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Hydrate formation in natural environment Zatsepina, Olga

Abstract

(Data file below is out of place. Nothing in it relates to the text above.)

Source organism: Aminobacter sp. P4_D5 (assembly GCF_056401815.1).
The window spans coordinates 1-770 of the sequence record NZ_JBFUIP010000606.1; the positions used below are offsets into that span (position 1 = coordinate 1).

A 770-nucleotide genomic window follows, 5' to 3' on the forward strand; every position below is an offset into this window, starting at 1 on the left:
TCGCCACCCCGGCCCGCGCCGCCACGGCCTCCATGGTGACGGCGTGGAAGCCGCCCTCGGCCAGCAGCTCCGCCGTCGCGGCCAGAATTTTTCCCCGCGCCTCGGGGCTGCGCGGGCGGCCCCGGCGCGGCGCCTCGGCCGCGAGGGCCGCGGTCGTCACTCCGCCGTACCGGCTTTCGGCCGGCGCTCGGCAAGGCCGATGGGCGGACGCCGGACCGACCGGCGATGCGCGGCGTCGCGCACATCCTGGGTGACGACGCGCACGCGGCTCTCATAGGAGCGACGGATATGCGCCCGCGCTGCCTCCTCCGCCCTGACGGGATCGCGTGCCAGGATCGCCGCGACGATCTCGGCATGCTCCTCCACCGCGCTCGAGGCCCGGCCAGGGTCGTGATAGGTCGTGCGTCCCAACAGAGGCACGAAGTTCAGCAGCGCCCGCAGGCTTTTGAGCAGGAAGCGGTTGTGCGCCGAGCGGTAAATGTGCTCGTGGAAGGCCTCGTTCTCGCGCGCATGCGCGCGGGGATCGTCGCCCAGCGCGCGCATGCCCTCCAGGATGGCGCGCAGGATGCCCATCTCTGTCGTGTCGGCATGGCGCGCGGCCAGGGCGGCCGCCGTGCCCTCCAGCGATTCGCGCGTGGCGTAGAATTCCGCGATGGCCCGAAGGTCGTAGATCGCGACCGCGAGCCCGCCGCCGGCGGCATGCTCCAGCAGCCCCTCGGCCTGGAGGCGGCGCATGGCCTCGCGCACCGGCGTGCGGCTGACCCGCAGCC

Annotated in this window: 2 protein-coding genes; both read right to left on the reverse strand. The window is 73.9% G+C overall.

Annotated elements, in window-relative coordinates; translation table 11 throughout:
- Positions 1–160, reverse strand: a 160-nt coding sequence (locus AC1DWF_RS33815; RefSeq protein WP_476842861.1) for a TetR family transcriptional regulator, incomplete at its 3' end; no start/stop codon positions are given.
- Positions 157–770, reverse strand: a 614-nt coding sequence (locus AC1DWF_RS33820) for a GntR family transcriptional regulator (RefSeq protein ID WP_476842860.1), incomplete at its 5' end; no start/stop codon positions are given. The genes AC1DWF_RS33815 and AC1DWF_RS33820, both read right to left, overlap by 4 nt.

A quantitative understanding of hydrate formation and dissociation in the sea floor requires detailed knowledge of the phase equilibrium between hydrate and sea water. An important factor is the concentration of dissolved gas in the pore fluid. The gas concentration required to form hydrate is examined by evaluating equilibrium concentration of dissolved gas (or solubility) when hydrate is present. The theoretical calculations predict how the solubility varies as a function of pressure, temperature and salinity. The calculations of gas solubility in sea water are used to predict the rate and distribution of hydrate formation and dissociation in the sea floor. When hydrate forms in the natural environment kinetics of the phase transition is important. Since hydrate formation occurs by means of nucleation and growth, an excess energy is required to overcome a nucleation barrier. The energy needed to initiate nucleation is expected to be bigger at low gas concentrations. Consequently, the formation of hydrate in marine sediments in the absence of bulk gas is sometimes questioned. Our experiments are the first to show that hydrate can form in porous media under realistic conditions when free gas is absent. The experimental results provide good evidence that hydrate should nucleate and grow from dissolved methane in fluids that migrate toward the sea floor from below. The concentration of gas required to form hydrate in the sea floor is found to be significantly lower than the concentration needed to form gas bubbles. Our experimental evidence for lower gas concentrations during hydrate formation imposes less stringent requirements on the biogenic sources of methane. Nucleation characteristics recovered from our experimental data are used to extrapolate to conditions in the sea floor. The results show that the position where hydrate is expected to nucleate occurs tens to hundreds of meters above the base of the stability zone. In summary, this study proves on thermodynamic ground that hydrate can form from solution. Second, it shows that although nucleation is the rate limiting step in hydrate formation, it should not impede the process in the ocean floor. Nucleation is expected when methane migrates from depth because the hydrate stability zones is deep enough to ensure that a sufficient overcooling can be achieved in the sediments. The study also suggests that local equilibrium in the immediate vicinity of hydrate crystals is readily established and that the kinetics of growth and dissociation is mainly limited by diffusion of gas when hydrate forms from aqueous solution.

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